Ever get a job assignment you wish went to anybody other than you? The First Party Claims Conference had one speaker drop out of a presentation, Subrogation Opportunities Do’s and Don’ts, for which Jean Niven of our firm was the co-panelist. I had not prepared materials for a presentation nor given a public speech on subrogation topics since 1984, when I was still with Paul Butler representing insurers. While the novel issues concerning my presentation on The Science of Roof Damage Claims excited me, the truth is that claim issues of subrogation can be tedious for all adjusters. It is often an overlooked area of claims handling-especially from the policyholder’s perspective.

I am fortunate that Jean Niven works closely with me on my cases because she is extraordinarily thorough and prepared. She makes me look far better than what I am. We have a tremendously successful track record when working on projects together, primarily due to her efforts.

Regarding the subrogation speech, she put together the cases and basic outline of the speech. As I went through it, I remembered various instances where subrogation rights and issues became significant considerations of a first party claim. As I studied the issue and thought about these experiences, I recalled that subrogation provides significant opportunities to a policyholder that may soften the blow from uninsured losses.

The first rule from the policyholder’s perspective is that subrogation should become a major consideration when significant uninsured losses occur. It is becoming more frequent that policyholders have such uninsured damage scenarios for a number of reasons. These include, but are not limited to:

  1. High Deductibles.
  2. Exclusions
  3. Being Under insured.
  4. Having limited amounts of coverage for certain types of loss.
  5. Co-insurance penalties.
  6. Gaps in coverage.
  7. Non-Covered Property

The greater the uninsured loss, the more important for a claims handler to suggest that policyholder counsel be retained to orchestrate a procedure to recover uninsured losses. Our firm strongly suggests that policyholders retain their own counsel, even if it is solely to work out subrogation and litigation agreements with the insurer.

Ethically, we cannot understand how insurance retained counsel can approach a policyholder for dual representation. Yet, it is commonplace and probably a fertile field for malpractice because no attorney can serve competing masters. Indeed, it has been our experience that independent policyholder counsel can work hand in hand with the insurer’s counsel far more productively and ethically than if one law firm is representing entities with competing interests in money and control of how the recovery will be attempted, distributed, and paid for.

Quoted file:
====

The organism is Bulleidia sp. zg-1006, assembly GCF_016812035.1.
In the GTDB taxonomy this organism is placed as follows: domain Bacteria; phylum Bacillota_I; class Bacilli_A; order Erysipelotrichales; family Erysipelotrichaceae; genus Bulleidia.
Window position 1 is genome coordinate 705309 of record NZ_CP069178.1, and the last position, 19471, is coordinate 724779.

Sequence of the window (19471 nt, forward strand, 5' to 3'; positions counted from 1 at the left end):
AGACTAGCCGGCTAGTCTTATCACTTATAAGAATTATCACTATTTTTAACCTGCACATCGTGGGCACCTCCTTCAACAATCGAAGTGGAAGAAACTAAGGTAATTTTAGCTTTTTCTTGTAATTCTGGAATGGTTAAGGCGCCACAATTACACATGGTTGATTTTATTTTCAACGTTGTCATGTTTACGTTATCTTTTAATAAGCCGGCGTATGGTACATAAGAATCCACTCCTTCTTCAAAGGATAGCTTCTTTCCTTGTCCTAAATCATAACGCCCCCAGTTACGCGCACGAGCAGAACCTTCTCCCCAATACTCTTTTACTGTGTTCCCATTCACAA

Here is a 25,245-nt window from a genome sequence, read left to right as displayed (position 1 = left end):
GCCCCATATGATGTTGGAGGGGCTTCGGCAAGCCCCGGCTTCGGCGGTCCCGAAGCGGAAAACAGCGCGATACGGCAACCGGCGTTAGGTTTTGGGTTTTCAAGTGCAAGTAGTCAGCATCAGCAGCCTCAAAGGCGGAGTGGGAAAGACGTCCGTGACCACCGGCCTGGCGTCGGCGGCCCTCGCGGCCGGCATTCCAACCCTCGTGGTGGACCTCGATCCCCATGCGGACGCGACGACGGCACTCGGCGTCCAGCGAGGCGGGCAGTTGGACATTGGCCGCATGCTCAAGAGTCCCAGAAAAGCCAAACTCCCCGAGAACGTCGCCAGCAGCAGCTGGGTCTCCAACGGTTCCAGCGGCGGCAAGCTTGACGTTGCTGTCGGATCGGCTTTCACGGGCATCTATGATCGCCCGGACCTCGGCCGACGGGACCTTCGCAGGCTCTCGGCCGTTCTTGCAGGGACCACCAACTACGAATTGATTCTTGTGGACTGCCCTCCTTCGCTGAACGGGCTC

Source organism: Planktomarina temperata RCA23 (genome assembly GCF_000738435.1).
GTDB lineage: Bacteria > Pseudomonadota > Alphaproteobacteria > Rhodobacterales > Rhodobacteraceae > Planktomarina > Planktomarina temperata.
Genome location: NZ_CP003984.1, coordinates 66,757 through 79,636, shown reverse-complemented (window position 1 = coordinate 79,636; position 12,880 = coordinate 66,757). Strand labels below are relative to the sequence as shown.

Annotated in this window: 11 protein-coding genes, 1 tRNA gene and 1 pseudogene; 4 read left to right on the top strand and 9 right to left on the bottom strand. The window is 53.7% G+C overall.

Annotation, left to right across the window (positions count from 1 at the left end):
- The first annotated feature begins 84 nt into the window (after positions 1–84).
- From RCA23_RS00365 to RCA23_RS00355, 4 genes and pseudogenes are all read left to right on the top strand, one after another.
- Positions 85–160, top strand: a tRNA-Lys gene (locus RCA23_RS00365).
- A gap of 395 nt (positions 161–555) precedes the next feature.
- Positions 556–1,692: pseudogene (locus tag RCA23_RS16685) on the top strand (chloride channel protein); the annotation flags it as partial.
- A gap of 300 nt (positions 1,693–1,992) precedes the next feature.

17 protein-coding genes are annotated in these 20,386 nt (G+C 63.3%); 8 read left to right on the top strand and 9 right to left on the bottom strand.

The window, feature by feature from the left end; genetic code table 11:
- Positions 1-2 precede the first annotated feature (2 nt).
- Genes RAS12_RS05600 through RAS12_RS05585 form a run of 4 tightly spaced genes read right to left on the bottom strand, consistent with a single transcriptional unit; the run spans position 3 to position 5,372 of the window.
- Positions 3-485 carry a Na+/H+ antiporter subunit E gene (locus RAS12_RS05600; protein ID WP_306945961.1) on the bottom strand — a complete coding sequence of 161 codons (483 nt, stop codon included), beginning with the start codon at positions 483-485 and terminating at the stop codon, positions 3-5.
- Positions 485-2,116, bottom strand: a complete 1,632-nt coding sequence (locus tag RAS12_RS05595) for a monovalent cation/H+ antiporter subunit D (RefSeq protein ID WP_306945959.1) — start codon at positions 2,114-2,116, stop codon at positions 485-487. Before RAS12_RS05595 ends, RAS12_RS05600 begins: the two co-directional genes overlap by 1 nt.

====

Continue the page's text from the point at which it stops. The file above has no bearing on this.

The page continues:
A primary coverage issue for policyholders to be concerned about following a loss is to do nothing to waive or impair the insurer’s right to subrogation. A typical subrogation clause reads:

In the event of any payment made hereunder, the Company shall be subrogated to the extent of such payment to all Insureds’ rights of recovery thereof against any person or organization and the Insured shall execute and deliver instruments and papers and do whatever else is necessary to secure such rights. The Insured shall do nothing after loss to prejudice such rights.

The problem with the clause in cases of uninsured loss is that the papers and agreements are not indicative of who gets what, in what order of preference, who pays for the expenses of legal fees and costs, who controls decisions of settlement, trial and arbitration, who pays for the insured’s efforts to aid the insurer, etc. All these matters should be addressed in agreements that are subject to negotiation. It is legally complex because state laws vary on these issues. In some states and situations, policyholders may be giving away rights to free first reimbursement of uninsured losses by not retaining their own counsel to research and negotiate these issues.

Policyholders should also be concerned with "spoliation of evidence" needed to prove responsibility of third parties. Proper preservation of evidence is crucial in these situations. Insurer subrogation departments and policyholders should be urged to cooperate so that mitigation efforts do not destroy crucial evidence. Again, quickly obtaining counsel to orchestrate the loss scene recovery and contemplate claims against third parties is crucial.

Some teach about subrogation by trying to demonstrate all the different scenarios third parties cause, contribute to, or fail to prevent losses to the policyholder. I suggest that policyholders and their representatives first ask how significant the uninsured loss may be. The more that portion of the loss is uninsured for whatever reason, the more crucial it is to quickly retain counsel that can help orchestrate a plan for potential recovery. My experience is that such counsel can decide if it is best for the policyholder to work with the insurer and how those arrangements can be made. Often, counsel will work on a contingency fee basis and advance all costs towards the recovery.

So, in the end, I was pleasantly surprised at how much I enjoyed presenting views and teaching on this topic. Given that deductibles seem to be getting larger and larger, while coverages are becoming more limited, it is a fairly common occurrence for significant uninsured loss to take place. Thus, this area and topic of claims handling will become more important to policyholders, who may find themselves working closely with their property insurer to recover for losses.